|Sports is filled with special people|
By Jim Armstrong
Special to Page 2
Saw the most unbelievable sight at the Rams' training camp last summer.
The temperature had to be pushing 100 with humidity to match, but there sat Kurt Warner, sweat pouring down his face, signing autographs for a good hour after practice.
Not only that, but he supplied trading cards for kids who didn't have one. Each card contained his picture on the front and a Biblical passage on the back.
I couldn't believe it. But when I asked Rams P.R. director Rick Smith about it, he just smiled.
Therein lies the rub in this mad, mad sports world of ours. So often, what we see isn't what we get. Far from it. We think we know today's athletes, but we don't. Not really. We want to know them, want to idolize them, want to be proud they wear our cities' uniforms. But far too often, they only disappoint us. Or worse, they enrage us.
Which brings us to the Kobe Bryant saga. Ever since the sexual assault story broke, we've been subjected to commentary after commentary about the duplicitous nature of today's athletes. They're phony, the story line goes. Disingenuous. Cunning. Sure, we know the persona, but in reality we wouldn't want to know the person, much less put him on a pedestal.
In the aftermath of the Kobe story, we've been asking ourselves how we could have been so damn gullible, so ridiculously naive. It was all a charade, this business about Kobe being such a great guy, about his ability to resist the temptations of the NBA lifestyle, about his marriage allowing him to be faithful to one woman.
It's true. Sometimes we don't know them, and sometimes it's just as well that we don't. But you know what? Sometimes we don't know what we're missing by not getting to know today's athletes better. Sometimes they surprise us. Sometimes the person is even better than the persona.
Not that many people want to read about all the good people in the sports world. It's boring. It isn't good copy. It isn't cutting-edge, doesn't hit any nerves, capture any buzz.
Trouble is, the sports world is filled with a heck of a lot more good people than bad ones.
I know. The litmus test came a few months ago when one of the editors at Page 2 ran a column idea past me: The 10 biggest jerks in sports. Talk about your easy gigs. It must have taken me five minutes to do the research. When the column hit the Internet, it received 2 million hits.
Moral to the story: It's Jerry Springer's world; we just live in it. For all they complain about it, the truth is, people actually like reading about the dirt in today's sports world.
Now for the flip side: Since we try to present both sides of issues, I've been trying to come up with a list of the 10 best guys in sports. I started a month ago and I'm still going at it. Why? Because there are so many that it's almost impossible to narrow the list to 10. For every name I come up with, I know there are 100 others I should put on the list.
The intent here, then, isn't so much to name names as it is to let you know it's still okay to be a sports fan. It's all right, no matter how many nasty headlines you read in the sports section, to pull for today's athletes. Most of them are good people. Like I said, sometimes the person is even better than the persona.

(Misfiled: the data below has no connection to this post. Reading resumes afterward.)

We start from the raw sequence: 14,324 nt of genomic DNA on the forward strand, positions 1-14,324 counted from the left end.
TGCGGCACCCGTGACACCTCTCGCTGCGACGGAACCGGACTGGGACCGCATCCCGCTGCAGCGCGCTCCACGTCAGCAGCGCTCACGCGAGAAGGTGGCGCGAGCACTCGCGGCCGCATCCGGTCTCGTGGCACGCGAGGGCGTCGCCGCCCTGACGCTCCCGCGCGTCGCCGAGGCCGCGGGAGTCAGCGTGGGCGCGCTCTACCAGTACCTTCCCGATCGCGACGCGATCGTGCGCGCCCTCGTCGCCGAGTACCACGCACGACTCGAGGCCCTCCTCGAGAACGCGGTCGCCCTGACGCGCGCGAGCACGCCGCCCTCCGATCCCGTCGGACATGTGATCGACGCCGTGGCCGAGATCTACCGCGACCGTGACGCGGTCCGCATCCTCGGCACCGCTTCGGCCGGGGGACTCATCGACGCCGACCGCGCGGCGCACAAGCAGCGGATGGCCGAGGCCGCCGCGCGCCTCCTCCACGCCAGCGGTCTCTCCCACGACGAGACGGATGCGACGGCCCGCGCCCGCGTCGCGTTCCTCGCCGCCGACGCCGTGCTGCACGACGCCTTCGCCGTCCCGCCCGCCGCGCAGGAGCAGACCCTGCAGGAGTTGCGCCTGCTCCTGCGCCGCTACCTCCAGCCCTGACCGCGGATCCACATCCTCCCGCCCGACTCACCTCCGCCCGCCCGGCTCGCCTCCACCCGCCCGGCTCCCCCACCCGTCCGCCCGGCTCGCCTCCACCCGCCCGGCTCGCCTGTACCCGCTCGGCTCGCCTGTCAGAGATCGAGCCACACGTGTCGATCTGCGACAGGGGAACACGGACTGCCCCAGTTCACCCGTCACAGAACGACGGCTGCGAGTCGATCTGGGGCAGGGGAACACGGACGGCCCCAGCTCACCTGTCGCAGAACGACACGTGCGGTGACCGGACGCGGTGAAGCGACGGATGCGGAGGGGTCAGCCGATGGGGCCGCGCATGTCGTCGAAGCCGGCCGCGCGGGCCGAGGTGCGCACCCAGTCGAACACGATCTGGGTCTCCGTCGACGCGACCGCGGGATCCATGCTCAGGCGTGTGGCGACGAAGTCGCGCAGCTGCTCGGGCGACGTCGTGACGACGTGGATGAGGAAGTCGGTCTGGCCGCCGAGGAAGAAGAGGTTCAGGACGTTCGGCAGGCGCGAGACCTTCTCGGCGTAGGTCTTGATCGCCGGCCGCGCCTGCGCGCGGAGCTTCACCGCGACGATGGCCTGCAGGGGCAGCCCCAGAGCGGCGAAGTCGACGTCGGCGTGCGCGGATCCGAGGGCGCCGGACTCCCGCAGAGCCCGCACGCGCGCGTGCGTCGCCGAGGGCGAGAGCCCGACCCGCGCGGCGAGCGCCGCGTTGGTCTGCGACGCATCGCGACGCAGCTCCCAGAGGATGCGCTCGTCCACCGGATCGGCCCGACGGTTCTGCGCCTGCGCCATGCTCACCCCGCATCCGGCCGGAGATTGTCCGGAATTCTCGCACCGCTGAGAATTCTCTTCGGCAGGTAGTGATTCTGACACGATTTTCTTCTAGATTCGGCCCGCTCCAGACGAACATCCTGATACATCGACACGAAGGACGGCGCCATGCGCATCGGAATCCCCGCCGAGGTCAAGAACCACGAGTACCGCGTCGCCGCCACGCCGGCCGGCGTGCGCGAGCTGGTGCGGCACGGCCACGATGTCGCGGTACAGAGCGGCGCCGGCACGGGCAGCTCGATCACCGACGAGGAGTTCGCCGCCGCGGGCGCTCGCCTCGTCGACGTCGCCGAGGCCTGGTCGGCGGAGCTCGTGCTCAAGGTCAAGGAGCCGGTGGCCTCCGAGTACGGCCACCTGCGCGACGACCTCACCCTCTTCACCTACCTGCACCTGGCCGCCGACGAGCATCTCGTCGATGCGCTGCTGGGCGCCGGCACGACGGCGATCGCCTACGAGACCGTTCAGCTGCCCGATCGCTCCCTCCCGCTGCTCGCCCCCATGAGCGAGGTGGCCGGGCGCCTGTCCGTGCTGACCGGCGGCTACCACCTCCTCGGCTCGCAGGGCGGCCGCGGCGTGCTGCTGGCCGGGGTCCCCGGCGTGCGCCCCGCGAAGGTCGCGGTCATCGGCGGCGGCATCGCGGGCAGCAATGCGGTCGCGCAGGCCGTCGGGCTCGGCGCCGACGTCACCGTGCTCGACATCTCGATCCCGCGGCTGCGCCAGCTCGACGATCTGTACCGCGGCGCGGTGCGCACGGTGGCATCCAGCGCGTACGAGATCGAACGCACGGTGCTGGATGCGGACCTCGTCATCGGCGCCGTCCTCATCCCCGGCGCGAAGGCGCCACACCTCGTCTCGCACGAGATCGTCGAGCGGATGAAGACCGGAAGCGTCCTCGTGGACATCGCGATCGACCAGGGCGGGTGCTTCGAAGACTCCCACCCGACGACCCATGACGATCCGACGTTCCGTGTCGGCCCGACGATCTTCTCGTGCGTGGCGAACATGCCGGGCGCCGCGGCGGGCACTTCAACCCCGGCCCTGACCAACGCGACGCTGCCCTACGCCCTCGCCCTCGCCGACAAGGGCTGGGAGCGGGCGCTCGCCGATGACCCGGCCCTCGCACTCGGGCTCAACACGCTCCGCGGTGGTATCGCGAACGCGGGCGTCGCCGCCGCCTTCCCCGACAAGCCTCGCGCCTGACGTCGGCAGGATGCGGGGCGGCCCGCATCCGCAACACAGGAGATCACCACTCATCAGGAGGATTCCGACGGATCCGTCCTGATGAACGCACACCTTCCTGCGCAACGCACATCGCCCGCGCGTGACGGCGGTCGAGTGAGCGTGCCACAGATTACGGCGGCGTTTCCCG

It's amazing, the things you never read about these days. I remember, a couple of years ago, Brett Favre telling me at the Packers' training camp about his wild and crazy days in Atlanta when his night-time escapades caused him to miss the team picture shoot. But how his life, his career and his priorities changed when his daughter first spoke that most magic of words: daddy. Then, as we walked out to the parking lot, he motioned me over so I could check out the whistles and bells on his new Hummer.
Then there's Daunte Culpepper. I was in the Vikings' camp the other day, and he thanked me for making the trip to talk to him. Then he showed me the inside of his too-cool Denali. Wasn't the first time that's happened, and it won't be the last.
You never know what you're going to get when you walk into a big league clubhouse. But that doesn't mean bad stuff is going to happen. To the contrary. I'll never forget walking into the Diamondbacks' clubhouse and hearing someone say, "Hey, how you doin'?" Whereupon I turned and encountered Luis Gonzalez. Not that it's the first time it's happened. The Reds' Sean Casey had the same message a year earlier.
The word in Denver is that Brian Griese never was totally accepted by his teammates. True, he had some personality issues and could be difficult with the media. But not many people saw another side of Griese. He used more than $1 million of his own money to establish a foundation he named after his mother, whom he lost to breast cancer as a kid.
A couple of years ago, USA Today produced a package of stories on athletes' foundations. Much of the coverage centered around the relatively small percentage of revenue that actually goes to charity after some of these foundations cover their operating costs. What struck me as incredible, though, was the sheer volume of foundations, each established by an athlete or named after one. There were 248, and that was just the number the newspaper decided to examine.
It's amazing, the generosity of some of today's athletes. David Robinson and his wife, Valerie, gave $5 million to launch a charter school in San Antonio. Dikembe Mutombo has kicked in millions of his own money and made countless pilgrimages to help his countrymen in Africa. Sergei Fedorov donated his entire $2-million salary from the 1998-99 season to his foundation.
We don't have enough cyberspace to list all the others. But they share a common denominator. They're athletes and they're good people. Better, in many cases, than you even know.
Just a thought. But you might want to remember it the next time you tune into the Kobe case.
Jim Armstrong, a sports columnist for the Denver Post, is a regular contributor to Page 2.